Radical Take

‘Are you gonna come back in 25 years for the Rumsfeld movie?” asks Brian Flanagan, a hulking 57-year-old “wine consultant” who was once prosecuted for attempted murder as a member of the sixties antiwar Weather Underground. Hiking boots on the ground, he and fellow former Weatherman Jeff Jones, a 56-year-old fugitive turned environmental lobbyist, were surrounded by the usual guest-listees (Mike Wallace, Anne Bass, Steve Brill, Georgette Mosbacher) at the Asia Society for a screening of Errol Morris’s new documentary, The Fog of War.

The film is about Vietnam-era secretary of Defense Robert S. McNamara and his occasionally wet-eyed octogenarian’s drive to explain just how that horrible war happened. It’s structured around eleven “lessons” about war-making he learned, like “Rationality won’t save us,” and McNamara is at once terrifyingly blasé and semi-contrite about such things as the introduction of Agent Orange. Lesson No. 1 is, “Empathize with your enemy.” So, do the ex-Weathermen empathize with McNamara?

“We hated him as much as people hate Rumsfeld today,” says Jones, who dozed off for a while late in the screening despite being incensed.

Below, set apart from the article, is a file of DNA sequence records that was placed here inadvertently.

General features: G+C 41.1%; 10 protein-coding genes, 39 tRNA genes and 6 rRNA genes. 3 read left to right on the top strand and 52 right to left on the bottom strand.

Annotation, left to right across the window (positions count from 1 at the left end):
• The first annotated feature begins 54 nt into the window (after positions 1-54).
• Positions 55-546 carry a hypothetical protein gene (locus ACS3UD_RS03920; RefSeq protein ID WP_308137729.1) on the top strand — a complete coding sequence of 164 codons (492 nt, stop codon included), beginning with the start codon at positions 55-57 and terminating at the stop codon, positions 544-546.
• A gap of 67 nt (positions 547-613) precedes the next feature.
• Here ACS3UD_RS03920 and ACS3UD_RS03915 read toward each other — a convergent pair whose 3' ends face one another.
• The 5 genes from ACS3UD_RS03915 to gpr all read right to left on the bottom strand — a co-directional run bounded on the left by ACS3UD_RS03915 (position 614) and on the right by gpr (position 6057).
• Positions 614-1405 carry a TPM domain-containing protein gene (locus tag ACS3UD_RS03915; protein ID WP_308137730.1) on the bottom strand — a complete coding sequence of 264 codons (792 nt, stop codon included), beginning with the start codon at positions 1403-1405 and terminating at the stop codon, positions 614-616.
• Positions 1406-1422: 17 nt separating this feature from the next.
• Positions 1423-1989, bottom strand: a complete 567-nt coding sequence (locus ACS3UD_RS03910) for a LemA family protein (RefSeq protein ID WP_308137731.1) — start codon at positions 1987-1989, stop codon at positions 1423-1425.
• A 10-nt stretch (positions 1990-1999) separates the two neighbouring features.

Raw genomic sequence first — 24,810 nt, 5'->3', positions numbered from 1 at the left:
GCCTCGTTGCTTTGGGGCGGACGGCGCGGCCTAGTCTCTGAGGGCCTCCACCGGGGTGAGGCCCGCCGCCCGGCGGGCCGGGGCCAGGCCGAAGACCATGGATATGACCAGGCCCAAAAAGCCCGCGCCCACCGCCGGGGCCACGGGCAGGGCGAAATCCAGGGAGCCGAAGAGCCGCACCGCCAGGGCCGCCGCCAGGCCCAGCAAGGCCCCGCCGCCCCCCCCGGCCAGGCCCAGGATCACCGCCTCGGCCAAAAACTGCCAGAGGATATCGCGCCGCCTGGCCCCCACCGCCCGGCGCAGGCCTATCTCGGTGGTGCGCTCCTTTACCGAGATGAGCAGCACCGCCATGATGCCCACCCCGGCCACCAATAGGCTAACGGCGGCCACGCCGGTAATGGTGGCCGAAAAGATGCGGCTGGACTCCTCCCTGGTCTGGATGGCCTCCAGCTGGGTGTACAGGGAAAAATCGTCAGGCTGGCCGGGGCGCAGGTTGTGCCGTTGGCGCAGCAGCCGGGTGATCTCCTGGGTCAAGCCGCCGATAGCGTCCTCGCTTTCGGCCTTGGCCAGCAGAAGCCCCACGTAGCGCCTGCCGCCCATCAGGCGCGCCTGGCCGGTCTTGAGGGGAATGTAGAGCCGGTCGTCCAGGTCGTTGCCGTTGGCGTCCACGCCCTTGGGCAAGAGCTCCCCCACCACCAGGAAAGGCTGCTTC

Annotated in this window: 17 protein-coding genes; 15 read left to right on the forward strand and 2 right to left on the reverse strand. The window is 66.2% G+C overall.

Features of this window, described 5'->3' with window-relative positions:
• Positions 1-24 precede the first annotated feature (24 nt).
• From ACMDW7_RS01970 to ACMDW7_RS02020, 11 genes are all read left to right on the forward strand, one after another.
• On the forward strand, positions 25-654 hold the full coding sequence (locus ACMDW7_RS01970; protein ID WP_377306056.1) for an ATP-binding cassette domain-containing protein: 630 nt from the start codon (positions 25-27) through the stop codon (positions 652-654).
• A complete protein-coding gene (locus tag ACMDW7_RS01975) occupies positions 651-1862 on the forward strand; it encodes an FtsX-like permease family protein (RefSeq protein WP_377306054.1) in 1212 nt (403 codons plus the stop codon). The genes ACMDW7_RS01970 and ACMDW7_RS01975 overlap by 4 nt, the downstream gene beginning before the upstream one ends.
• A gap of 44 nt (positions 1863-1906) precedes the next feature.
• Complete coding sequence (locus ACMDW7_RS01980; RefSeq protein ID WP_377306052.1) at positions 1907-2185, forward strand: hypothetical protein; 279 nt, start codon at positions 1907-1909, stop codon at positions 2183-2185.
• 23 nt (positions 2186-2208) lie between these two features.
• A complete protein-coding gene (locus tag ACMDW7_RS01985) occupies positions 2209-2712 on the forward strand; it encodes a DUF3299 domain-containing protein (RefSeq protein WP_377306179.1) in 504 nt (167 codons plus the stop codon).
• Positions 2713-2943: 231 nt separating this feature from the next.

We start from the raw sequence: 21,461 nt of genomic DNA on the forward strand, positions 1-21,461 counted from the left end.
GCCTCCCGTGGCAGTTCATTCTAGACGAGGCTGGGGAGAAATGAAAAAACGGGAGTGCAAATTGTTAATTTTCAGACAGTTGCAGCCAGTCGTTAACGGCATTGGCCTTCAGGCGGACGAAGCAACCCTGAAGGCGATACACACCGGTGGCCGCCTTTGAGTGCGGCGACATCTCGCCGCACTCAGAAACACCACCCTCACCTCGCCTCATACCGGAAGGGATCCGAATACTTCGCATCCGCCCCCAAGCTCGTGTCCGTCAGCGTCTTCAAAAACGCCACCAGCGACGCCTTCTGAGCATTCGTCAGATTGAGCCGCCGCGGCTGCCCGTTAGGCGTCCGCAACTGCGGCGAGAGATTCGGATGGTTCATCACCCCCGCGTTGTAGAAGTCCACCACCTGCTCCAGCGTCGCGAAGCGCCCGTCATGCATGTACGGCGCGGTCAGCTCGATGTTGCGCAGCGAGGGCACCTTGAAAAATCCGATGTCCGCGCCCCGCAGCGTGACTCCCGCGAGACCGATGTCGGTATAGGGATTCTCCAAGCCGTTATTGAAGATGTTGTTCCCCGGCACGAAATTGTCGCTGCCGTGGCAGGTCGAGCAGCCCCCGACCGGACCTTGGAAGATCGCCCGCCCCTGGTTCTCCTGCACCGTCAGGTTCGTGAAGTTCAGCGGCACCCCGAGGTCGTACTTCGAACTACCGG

“McNamara never sort of sits down and takes responsibility. In fact, when it’s over, you get the idea that he felt like he did a pretty good job.”

Flanagan thinks post-Vietnam generations will “get the irony” of the film, and recommends it. “But there was very little in this movie about the antiwar movement,” says Jones. “There was just the one scene at the protest at the Pentagon and a mention of [activist] Norman Morrison and his self-immolation, which was an important statement.” At one point in the film, McNamara actually likens his moral struggle to Morrison’s.

“There were at least two attempts on McNamara’s life,” adds Jones. “That was one of my tests for this film, if it included that. There was a man named Nguyen Van Troi who tried to kill him in Vietnam and was executed. He was a hero to us. There was a poster: LIVE LIKE NGUYEN VAN TROI. Then there was a guy who tried to throw McNamara off the side of the Martha’s Vineyard ferry.”

“And I notice they never did mention the Edsel,” says Jones (McNamara was also president of Ford). “Which was his singular achievement, and one of the greatest failures in the company’s history.”

“George Bush’s greatest accomplishment,” says Flanagan, “was trading Sammy Sosa to the Chicago Cubs.”

Radical Take